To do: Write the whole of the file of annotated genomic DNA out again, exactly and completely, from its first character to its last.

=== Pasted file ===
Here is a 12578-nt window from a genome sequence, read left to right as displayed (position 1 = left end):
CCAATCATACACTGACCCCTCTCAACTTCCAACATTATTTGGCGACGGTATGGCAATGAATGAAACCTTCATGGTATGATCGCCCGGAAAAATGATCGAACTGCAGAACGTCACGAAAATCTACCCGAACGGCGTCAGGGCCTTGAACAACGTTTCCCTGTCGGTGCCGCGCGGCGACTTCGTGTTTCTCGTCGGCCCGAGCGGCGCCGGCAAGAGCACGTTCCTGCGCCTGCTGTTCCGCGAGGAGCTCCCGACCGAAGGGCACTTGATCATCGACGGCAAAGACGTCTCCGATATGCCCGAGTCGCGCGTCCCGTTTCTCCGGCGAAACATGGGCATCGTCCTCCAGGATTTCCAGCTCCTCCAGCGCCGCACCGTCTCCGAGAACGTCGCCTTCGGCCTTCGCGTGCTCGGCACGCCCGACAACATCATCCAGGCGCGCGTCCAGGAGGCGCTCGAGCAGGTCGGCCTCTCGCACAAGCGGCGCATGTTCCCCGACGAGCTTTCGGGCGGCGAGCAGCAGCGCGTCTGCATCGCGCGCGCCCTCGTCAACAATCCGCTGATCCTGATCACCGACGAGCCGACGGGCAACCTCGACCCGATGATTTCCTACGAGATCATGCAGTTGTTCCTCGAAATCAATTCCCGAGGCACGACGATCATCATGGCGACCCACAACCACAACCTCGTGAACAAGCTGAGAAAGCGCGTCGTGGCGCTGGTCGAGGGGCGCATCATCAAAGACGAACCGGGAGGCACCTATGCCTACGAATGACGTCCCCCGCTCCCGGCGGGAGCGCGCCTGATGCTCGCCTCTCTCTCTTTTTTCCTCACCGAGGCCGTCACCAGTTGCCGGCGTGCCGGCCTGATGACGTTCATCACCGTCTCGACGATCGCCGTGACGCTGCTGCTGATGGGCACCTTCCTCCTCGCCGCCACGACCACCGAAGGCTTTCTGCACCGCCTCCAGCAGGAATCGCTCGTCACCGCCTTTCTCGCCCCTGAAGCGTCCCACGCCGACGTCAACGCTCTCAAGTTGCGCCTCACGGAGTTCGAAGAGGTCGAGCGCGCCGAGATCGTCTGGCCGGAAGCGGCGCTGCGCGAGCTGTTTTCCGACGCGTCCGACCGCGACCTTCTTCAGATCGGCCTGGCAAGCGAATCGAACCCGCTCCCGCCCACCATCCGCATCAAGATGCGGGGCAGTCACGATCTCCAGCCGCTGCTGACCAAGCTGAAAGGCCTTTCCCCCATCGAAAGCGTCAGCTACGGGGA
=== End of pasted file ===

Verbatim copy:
Here is a 12578-nt window from a genome sequence, read left to right as displayed (position 1 = left end):
CCAATCATACACTGACCCCTCTCAACTTCCAACATTATTTGGCGACGGTATGGCAATGAATGAAACCTTCATGGTATGATCGCCCGGAAAAATGATCGAACTGCAGAACGTCACGAAAATCTACCCGAACGGCGTCAGGGCCTTGAACAACGTTTCCCTGTCGGTGCCGCGCGGCGACTTCGTGTTTCTCGTCGGCCCGAGCGGCGCCGGCAAGAGCACGTTCCTGCGCCTGCTGTTCCGCGAGGAGCTCCCGACCGAAGGGCACTTGATCATCGACGGCAAAGACGTCTCCGATATGCCCGAGTCGCGCGTCCCGTTTCTCCGGCGAAACATGGGCATCGTCCTCCAGGATTTCCAGCTCCTCCAGCGCCGCACCGTCTCCGAGAACGTCGCCTTCGGCCTTCGCGTGCTCGGCACGCCCGACAACATCATCCAGGCGCGCGTCCAGGAGGCGCTCGAGCAGGTCGGCCTCTCGCACAAGCGGCGCATGTTCCCCGACGAGCTTTCGGGCGGCGAGCAGCAGCGCGTCTGCATCGCGCGCGCCCTCGTCAACAATCCGCTGATCCTGATCACCGACGAGCCGACGGGCAACCTCGACCCGATGATTTCCTACGAGATCATGCAGTTGTTCCTCGAAATCAATTCCCGAGGCACGACGATCATCATGGCGACCCACAACCACAACCTCGTGAACAAGCTGAGAAAGCGCGTCGTGGCGCTGGTCGAGGGGCGCATCATCAAAGACGAACCGGGAGGCACCTATGCCTACGAATGACGTCCCCCGCTCCCGGCGGGAGCGCGCCTGATGCTCGCCTCTCTCTCTTTTTTCCTCACCGAGGCCGTCACCAGTTGCCGGCGTGCCGGCCTGATGACGTTCATCACCGTCTCGACGATCGCCGTGACGCTGCTGCTGATGGGCACCTTCCTCCTCGCCGCCACGACCACCGAAGGCTTTCTGCACCGCCTCCAGCAGGAATCGCTCGTCACCGCCTTTCTCGCCCCTGAAGCGTCCCACGCCGACGTCAACGCTCTCAAGTTGCGCCTCACGGAGTTCGAAGAGGTCGAGCGCGCCGAGATCGTCTGGCCGGAAGCGGCGCTGCGCGAGCTGTTTTCCGACGCGTCCGACCGCGACCTTCTTCAGATCGGCCTGGCAAGCGAATCGAACCCGCTCCCGCCCACCATCCGCATCAAGATGCGGGGCAGTCACGATCTCCAGCCGCTGCTGACCAAGCTGAAAGGCCTTTCCCCCATCGAAAGCGTCAGCTACGGGGA